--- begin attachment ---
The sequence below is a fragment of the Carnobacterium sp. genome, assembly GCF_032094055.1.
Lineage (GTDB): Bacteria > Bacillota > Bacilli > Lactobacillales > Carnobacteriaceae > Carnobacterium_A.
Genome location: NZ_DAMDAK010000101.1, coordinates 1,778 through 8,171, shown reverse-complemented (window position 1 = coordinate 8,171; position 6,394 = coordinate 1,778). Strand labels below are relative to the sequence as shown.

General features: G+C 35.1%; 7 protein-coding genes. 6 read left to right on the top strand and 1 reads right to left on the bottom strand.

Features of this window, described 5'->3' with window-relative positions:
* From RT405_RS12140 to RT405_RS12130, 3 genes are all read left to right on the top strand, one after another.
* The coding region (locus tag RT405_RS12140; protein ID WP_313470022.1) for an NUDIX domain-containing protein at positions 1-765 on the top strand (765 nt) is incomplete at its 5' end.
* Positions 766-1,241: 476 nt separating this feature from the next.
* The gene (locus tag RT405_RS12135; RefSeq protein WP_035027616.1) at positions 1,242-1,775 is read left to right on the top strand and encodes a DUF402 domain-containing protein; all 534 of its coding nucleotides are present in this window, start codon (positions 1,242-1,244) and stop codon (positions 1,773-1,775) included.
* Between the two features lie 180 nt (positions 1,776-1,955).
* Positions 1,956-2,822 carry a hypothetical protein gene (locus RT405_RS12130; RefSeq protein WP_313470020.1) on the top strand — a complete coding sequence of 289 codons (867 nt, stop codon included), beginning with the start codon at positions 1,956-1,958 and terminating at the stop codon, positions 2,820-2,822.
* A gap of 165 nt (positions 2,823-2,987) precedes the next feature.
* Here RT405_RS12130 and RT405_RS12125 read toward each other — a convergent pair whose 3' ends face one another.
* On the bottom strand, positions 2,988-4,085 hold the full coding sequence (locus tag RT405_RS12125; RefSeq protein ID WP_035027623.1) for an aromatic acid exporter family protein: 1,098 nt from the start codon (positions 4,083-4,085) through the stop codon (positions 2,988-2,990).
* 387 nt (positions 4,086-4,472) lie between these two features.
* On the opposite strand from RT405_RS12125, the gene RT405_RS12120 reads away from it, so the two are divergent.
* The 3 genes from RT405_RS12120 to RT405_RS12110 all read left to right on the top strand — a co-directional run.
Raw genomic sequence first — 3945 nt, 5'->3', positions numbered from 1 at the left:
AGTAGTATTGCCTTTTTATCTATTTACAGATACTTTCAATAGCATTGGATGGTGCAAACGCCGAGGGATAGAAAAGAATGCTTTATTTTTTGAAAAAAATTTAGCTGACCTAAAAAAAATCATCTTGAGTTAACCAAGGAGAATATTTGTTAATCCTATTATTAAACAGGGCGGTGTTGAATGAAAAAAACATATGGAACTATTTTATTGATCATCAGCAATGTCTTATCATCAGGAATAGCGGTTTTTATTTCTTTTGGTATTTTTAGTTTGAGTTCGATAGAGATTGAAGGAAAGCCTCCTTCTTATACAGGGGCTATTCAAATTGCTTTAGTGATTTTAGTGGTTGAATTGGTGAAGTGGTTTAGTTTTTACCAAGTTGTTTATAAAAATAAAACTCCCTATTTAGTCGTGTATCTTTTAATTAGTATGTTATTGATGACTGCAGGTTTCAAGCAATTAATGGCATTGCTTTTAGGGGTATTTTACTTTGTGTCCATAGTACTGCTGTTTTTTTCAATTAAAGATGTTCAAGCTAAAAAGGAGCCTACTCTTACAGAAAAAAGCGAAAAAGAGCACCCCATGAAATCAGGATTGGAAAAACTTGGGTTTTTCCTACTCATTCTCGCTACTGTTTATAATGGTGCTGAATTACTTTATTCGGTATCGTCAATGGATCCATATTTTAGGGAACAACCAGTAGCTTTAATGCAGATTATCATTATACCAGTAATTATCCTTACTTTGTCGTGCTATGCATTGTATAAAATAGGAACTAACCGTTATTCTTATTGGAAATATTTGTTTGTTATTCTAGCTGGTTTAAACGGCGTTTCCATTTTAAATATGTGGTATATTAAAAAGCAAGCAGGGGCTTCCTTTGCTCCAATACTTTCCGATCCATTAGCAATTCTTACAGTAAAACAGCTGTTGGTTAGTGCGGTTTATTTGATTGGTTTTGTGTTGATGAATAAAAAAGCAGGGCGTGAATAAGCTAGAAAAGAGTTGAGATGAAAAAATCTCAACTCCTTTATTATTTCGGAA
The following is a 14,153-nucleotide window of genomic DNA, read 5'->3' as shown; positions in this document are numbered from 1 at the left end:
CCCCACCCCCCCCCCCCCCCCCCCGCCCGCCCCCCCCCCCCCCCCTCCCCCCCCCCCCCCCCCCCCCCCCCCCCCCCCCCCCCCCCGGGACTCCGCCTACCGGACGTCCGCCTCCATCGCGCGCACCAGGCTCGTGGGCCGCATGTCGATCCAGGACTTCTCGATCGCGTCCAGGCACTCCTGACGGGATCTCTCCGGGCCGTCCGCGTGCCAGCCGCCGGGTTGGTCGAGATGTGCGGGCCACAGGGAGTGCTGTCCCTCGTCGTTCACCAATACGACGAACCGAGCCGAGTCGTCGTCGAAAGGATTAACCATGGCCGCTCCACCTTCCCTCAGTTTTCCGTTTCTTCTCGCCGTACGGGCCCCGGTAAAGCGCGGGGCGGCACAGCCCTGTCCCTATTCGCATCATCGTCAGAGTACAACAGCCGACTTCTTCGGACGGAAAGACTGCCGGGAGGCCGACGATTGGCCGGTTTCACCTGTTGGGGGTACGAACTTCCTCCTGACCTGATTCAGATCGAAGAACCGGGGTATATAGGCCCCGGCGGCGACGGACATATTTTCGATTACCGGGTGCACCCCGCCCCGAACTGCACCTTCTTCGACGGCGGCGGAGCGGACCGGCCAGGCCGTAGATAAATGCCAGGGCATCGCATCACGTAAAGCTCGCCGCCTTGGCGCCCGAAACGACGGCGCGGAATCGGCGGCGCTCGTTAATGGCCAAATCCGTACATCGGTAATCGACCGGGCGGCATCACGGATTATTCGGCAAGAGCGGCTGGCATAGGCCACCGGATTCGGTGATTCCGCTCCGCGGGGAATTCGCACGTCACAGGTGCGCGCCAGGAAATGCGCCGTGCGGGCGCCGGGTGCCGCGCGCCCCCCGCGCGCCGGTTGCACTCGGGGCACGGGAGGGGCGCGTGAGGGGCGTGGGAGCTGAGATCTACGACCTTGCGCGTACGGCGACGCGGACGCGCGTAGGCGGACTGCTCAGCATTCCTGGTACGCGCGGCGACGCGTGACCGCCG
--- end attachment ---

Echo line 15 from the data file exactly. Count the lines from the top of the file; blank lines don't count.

* 387 nt (positions 4,086-4,472) lie between these two features.